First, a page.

So What Is AI?

Artificial Intelligence is intelligence demonstrated by machines in contrast to the Natural Intelligence (NI) displayed by humans and other animals (previously described).AI can also be applied when a machine mimics the "cognitive" functions that humans associate with human activity such as the use of natural language and problem solving.

As of today what we typically classify as Artificial Intelligence includes:

  • The use of Natural Language i.e. successfully understanding human speech (e.g.Siri)
  • Advanced Gaming i.e. competing and beating champions at chess and Go
  • Successful driving of Autonomous Vehicles
  • Intelligent routing of content and its delivery
  • Various military activities using Simulation Modelling
  • Complex number crunching such as used in Weather Modelling

What Artificial Intelligence Isn’t

The scope of AI is often disputed: as machines become increasingly capable, tasks considered as requiring "intelligence" are often removed from the definition.For example optical character recognition (OCR) which was once considered artificial Intelligence when used in number plate recognition systems is now excluded from characteristics of "artificial intelligence", having become a routine technology.

The definition of what is and isn’t AI tends to be a bit of a moving target but at present Machine Learning is a pretty good description of Artificial Intelligence.

Machine Learning

What most people consider to be AI can really be described as Machine learning, which is only seen as a subset of artificial intelligence.It focusses on data that we process to gain insight or learn.Here, computers learn from experience by working with the data.From the data we build models, these can inform engineers, doctors, experts, scientists to make better informed judgements.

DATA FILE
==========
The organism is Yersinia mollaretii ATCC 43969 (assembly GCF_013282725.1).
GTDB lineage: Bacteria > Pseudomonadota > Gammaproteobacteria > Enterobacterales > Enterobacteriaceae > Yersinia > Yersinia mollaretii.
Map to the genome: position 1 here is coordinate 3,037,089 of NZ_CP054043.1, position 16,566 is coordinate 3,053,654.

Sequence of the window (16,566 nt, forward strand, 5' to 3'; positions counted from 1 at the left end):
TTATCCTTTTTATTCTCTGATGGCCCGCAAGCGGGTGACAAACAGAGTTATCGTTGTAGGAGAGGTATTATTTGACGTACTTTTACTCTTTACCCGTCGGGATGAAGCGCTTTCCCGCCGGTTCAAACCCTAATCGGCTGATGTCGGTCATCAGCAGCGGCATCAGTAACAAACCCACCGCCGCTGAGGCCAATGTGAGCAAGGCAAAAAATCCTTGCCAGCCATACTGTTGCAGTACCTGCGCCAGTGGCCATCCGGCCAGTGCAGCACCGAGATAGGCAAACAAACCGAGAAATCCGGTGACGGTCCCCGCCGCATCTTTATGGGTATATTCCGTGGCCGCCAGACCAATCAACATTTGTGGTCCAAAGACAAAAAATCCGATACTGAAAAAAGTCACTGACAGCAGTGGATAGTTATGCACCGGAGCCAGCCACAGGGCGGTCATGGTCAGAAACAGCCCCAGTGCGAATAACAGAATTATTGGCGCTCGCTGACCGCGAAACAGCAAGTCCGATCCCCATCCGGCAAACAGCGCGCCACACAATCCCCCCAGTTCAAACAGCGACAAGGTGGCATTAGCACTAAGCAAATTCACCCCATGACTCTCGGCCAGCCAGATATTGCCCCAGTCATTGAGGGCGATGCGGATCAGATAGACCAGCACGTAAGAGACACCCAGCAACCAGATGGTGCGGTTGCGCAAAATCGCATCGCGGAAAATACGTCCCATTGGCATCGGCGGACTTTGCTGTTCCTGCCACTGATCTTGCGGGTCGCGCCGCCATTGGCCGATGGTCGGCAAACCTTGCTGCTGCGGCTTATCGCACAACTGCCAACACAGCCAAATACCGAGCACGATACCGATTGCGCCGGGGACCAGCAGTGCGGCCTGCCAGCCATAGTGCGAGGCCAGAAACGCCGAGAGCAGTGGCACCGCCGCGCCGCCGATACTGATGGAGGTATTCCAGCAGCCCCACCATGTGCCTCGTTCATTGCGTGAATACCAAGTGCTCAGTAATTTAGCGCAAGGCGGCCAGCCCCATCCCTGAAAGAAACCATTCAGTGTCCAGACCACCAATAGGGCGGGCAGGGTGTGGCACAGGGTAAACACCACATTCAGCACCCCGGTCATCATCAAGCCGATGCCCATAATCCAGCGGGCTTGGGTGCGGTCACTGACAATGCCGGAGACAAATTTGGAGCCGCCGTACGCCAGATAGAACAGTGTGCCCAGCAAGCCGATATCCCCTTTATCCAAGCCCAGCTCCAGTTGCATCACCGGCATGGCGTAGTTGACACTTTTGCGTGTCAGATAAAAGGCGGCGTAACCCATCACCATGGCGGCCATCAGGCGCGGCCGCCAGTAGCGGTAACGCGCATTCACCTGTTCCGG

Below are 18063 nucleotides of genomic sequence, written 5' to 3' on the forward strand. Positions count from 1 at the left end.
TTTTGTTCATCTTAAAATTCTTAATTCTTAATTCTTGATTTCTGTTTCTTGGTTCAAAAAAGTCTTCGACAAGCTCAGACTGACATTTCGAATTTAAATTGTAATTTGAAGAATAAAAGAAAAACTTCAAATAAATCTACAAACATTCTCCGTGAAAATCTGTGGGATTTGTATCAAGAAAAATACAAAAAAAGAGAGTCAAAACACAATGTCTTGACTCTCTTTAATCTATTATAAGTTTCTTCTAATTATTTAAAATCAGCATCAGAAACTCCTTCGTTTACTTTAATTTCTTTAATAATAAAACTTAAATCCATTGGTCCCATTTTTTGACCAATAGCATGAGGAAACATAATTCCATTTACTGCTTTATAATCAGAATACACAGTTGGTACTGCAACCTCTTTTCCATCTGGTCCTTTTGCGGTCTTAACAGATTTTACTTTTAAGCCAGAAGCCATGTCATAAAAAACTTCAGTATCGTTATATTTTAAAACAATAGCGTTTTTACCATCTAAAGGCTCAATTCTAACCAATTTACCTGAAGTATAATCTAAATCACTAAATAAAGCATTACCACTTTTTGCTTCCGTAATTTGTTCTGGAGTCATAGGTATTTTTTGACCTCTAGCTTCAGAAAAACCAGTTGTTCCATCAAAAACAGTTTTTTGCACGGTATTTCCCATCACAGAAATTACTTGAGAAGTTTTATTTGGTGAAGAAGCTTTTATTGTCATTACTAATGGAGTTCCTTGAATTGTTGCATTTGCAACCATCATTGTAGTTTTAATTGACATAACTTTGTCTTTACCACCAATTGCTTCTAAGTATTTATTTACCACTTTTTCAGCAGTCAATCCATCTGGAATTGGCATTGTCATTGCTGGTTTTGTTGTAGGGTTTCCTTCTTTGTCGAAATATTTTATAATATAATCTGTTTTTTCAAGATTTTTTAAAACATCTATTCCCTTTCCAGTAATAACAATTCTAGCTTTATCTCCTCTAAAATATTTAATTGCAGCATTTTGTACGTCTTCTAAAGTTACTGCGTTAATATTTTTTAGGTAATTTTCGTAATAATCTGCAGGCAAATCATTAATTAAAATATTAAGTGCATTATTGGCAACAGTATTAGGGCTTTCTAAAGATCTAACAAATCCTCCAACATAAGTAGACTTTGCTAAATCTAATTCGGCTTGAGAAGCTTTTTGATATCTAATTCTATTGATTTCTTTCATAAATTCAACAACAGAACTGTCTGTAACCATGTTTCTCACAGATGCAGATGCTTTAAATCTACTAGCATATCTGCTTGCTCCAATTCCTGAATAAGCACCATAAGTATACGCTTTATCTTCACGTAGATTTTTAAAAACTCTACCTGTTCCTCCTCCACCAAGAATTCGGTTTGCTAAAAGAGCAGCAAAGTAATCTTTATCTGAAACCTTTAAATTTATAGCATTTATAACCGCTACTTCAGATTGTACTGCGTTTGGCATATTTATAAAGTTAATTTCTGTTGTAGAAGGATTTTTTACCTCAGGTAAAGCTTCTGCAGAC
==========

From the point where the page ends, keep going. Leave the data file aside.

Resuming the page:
Machine learning in its simplest form is the use of statistical techniques and algorithms to give computers the ability to "learn" (i.e., progressively improve performance on a specific task) with typically large datasets and without being explicitly programmed.

The term Machine Learning was initially used in the 1950’s to describe the study and construction of algorithms to build a model rather than static program instructions.

Machine Human Interfaces

As our understanding of AI and supporting technologies developed, we have recognised that there are many labour intensive processes and activities which machines to better than humans, typically repetitive mechanical operations.These jobs will be the first to be replaced by aspects of AI.However there are many activities that are better suited to humans rather than machines, especially around the use of creativity and empathy where AI is currently limited.

Between these polar opposites are a whole range of activities which require joint AI and human collaboration.There are the areas where we will see new roles evolving as technology progresses.The reinvention of how we work has been termed, ‘The Fourth Industrial Revolution’.

Human-Machine Systems

These are systems where the functions of a human operator and a machine and/or software are complementary and integrated. This term can also be used to emphasise the view of such a system as a single entity that interacts with an external environment.An example of this is in modern avionics.Aircraft are engineered to maintain stability in flight, but it requires a human-machine interface to fly it. Another example would be where advanced robotics work in hazardous or sterile environments. Looking to the future this could include autonomous mining of asteroids for rare materials. Future human-machine systems will increasingly encompass machine learning algorithms to learn how to operate effectively and efficiently in its collaborative activities with humans.

What Does The Future Hold?

The future 30 to 50 years hence holds endless possibilities, but looking just 3 to 5 years in the future we can see emerging applications of AI in various organisations and new and evolving jobs managing AI functions and collaborations. The emerging roles of AI trainers and AI ethicists are just some examples.

I hope that you have enjoyed our introduction to AI and look forward to future blogs to deliver deeper into how AI can be applied to further aspects of our working and non-working lives.

I’m especially looking forward to researching and documenting how AI can support IT Service Management activities and where and how it is currently implemented.

We have also just launched our first AI course Artificial Intelligence Essentials delivered by Dr Andrew Lowe.